Both terms—platform and branding—identify your potential readership, but one refers to amount and the other to focus. Platform considers quantity, the number of readers and potential readers who are aware of you and want to read what you write.  Brand is more about expectation, what people assume about your writing, based on their past reading experience.

Like branding, the term platform sits better with non-fiction.  A professional gardener who has a TV show, column or radio program may find it relatively easy to gain a book contract because he already has a following. For fiction writers, establishing and sustaining a similar level of public recognition is harder. To publicise themselves and their work, they chase diverse opportunities to put themselves in front of  people. Fiction writers participate in writing festivals, give interviews, write spin-off articles, present writing workshops, appear on panels, author a blog or provide guest posts, tweet, etc.

Writing as a business

Some writers view sacrificing precious writing time to engage with branding and platform building as going too far over to the ‘dark side’. But increasingly, new writers can increase their chance of getting published (at least using the traditional pathway) if they can show a publisher or agent that they have developed a public presence and a solid, potential readership.

And literary fiction writers engaging with the business is not new. When Australian universities moved to performance indicators as a way to gauge academics’ output, it tended to be the arts academics who claimed their work could not be evaluated in this way. But once they realised that ignoring the requirement would result in reduced funding and status, they worked out ways to ‘measure’ their professional activities, undertaking to communicate what they did in new ways.

Similarly, the increased use of business terms being applied to fiction writing serves to remind us of two things: Our work is, among other things, connected to business, and as writers, we need to engage thoughtfully with this aspect.

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9 Comments leave one →
  1. 23 June, 2011 8:56 am

    Regarding children’s book authors and social media, some seem to be concerned that if they reveal too much of their personal lives (on Facebook, for example), then they might alienate parents who buy books or make themselves unmarketable somehow.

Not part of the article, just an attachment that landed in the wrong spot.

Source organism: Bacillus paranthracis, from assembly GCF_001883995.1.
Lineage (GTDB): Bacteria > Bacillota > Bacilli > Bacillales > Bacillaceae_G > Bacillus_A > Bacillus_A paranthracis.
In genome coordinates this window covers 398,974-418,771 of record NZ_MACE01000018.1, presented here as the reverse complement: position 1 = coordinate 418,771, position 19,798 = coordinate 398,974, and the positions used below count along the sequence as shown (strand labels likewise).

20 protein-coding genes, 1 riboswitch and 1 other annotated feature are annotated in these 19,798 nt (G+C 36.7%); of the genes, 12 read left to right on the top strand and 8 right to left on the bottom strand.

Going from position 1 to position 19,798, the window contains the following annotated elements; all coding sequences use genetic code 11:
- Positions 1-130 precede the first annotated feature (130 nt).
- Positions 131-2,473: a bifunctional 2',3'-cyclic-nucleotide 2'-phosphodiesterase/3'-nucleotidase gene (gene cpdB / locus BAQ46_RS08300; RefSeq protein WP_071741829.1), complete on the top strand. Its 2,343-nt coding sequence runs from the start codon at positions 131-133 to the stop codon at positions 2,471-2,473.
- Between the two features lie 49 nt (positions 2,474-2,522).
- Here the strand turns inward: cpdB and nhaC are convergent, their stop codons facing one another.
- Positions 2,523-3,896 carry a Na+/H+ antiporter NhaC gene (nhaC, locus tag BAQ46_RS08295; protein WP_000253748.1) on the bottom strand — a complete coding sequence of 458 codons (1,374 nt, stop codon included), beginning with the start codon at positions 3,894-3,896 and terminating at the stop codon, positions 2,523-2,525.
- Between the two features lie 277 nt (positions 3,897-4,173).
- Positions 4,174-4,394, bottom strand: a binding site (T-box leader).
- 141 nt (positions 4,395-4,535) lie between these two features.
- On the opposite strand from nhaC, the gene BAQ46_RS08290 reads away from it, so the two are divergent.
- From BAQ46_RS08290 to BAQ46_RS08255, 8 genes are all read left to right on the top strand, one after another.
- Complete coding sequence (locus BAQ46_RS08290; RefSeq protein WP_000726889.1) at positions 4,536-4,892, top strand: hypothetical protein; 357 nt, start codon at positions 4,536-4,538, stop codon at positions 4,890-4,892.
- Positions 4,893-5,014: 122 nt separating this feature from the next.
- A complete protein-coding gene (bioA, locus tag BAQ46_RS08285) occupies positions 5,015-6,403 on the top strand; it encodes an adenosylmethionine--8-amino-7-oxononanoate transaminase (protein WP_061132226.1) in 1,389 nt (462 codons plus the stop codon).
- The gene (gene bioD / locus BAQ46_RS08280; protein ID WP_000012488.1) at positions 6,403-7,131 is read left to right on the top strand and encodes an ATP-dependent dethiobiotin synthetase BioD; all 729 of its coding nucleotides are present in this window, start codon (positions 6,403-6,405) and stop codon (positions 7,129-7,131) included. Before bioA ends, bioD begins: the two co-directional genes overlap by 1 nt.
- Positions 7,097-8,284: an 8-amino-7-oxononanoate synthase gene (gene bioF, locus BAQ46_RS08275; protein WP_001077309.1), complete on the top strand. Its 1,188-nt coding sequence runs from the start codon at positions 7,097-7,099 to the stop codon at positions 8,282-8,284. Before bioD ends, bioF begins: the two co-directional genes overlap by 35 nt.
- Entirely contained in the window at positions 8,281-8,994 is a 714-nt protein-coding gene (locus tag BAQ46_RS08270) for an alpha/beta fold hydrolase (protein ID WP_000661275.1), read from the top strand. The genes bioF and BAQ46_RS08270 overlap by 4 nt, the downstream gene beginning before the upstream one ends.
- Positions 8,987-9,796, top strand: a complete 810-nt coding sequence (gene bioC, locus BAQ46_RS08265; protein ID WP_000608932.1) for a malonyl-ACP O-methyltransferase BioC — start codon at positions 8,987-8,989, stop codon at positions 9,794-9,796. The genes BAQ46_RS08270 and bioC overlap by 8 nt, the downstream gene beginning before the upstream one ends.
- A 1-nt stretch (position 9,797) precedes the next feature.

“Asking questions at the end of each post” — my old standby. (laughing)

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  2. 13 June, 2011 9:23 am

    A writer’s platform seems like a chicken and egg problem : you have to promote yourself and be read to get a contract for publication but you need to be published so people will think you are worth reading ( or even look for your blog). Should we post our work on blogs before we go hunting for a publisher? How big is the risk someone will steal your story or idea? Is it publish and be damned or publish and be published?

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    • 13 June, 2011 3:36 pm

      You’re right that it’s difficult. But plenty of struggling writers out there are looking for advice, and sometimes a new/unpublished writer has a more open and sympathetic view of the problems that crop up, e.g., writer’s block, procrastination, rejection, etc. I started my blog as a generalist, including writing and literature issues. Now I’m pretty focused on fiction writing. I could specialise even more, blogging about short stories, but I am resisting doing so because I like leaving my blog open to other possibilities. I am very reluctant to post anything on a blog. Technically, it is ‘published’ and thus is then not accepted for many writing competitions. (Although this fine definition of ‘published’ is rapidly changing.) Maybe I’m a traditionalist, but I think it’s still better to try formal edited publications, whether hard copy or electronic. Doing so builds one’s ‘professional cred’ platform, while publishing on one’s blog can build an informal platform of readers. Both can lead to something bigger–it depends on where you want to invest your energy. Interesting question–thanks Glen.